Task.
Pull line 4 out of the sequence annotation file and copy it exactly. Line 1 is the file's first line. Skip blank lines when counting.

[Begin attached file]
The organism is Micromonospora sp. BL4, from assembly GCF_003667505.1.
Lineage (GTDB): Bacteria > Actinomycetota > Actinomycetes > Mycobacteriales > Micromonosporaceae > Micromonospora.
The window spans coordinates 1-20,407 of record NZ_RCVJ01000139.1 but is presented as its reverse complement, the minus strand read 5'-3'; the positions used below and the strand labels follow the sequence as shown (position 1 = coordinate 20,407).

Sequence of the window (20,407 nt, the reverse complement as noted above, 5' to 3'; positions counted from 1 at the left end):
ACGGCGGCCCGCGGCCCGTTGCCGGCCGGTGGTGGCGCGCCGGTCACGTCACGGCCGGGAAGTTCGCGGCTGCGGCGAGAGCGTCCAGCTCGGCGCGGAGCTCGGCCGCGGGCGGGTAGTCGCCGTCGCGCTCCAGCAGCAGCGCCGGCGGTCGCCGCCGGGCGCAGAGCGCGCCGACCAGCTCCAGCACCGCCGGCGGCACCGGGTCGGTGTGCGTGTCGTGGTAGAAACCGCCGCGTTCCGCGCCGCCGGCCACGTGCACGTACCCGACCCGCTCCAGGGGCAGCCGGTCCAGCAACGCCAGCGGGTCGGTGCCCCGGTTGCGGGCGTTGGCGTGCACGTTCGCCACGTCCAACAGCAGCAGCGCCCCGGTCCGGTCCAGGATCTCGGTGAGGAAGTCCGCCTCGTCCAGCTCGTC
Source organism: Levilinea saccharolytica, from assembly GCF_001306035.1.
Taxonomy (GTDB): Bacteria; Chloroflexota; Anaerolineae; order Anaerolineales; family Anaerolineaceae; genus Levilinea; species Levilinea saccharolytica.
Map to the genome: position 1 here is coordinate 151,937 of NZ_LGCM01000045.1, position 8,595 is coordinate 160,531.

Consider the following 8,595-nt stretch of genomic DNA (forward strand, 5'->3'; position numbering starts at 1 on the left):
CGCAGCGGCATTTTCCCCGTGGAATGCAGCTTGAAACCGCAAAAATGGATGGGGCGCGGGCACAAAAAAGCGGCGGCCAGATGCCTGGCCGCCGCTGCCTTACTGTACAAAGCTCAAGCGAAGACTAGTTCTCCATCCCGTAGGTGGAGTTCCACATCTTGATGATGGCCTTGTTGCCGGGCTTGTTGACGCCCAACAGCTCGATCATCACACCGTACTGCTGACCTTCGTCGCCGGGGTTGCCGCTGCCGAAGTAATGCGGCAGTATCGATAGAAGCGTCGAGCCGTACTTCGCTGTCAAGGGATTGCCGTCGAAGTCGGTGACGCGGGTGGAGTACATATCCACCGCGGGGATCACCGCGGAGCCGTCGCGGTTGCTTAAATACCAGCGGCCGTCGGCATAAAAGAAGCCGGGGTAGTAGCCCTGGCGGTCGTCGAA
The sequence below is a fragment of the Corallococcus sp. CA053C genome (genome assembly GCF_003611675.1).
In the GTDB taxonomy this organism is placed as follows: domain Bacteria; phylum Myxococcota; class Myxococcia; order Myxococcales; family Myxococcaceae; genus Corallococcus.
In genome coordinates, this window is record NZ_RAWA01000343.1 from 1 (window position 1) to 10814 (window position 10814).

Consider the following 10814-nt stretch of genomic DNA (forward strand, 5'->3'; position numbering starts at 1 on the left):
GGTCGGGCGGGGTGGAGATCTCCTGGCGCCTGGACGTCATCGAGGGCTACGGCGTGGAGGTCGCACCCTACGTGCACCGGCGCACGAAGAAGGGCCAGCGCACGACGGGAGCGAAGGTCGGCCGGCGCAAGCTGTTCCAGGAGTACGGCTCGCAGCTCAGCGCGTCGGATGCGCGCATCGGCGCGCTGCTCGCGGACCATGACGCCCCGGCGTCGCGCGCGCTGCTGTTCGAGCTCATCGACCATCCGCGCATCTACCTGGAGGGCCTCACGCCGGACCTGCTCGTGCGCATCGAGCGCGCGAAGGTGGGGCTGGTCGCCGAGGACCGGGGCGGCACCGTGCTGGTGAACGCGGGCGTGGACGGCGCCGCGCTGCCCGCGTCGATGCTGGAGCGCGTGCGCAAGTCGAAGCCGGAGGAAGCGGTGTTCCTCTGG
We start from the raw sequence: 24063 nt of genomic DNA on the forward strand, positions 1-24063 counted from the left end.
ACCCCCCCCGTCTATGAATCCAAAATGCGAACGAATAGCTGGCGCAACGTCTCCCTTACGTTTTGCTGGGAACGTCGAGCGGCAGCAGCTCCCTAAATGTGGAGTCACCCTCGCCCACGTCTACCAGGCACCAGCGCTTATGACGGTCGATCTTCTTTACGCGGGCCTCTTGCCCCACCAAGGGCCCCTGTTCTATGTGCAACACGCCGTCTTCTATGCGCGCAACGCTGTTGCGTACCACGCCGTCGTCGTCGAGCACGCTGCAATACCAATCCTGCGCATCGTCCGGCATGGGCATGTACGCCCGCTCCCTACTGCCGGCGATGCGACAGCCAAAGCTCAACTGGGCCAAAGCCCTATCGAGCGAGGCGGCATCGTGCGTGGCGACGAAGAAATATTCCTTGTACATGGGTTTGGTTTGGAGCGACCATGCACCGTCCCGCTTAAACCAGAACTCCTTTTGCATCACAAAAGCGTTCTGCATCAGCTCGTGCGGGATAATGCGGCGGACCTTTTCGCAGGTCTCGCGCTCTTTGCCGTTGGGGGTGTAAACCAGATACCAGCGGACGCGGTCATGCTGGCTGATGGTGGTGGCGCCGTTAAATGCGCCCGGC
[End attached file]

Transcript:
Sequence of the window (20,407 nt, the reverse complement as noted above, 5' to 3'; positions counted from 1 at the left end):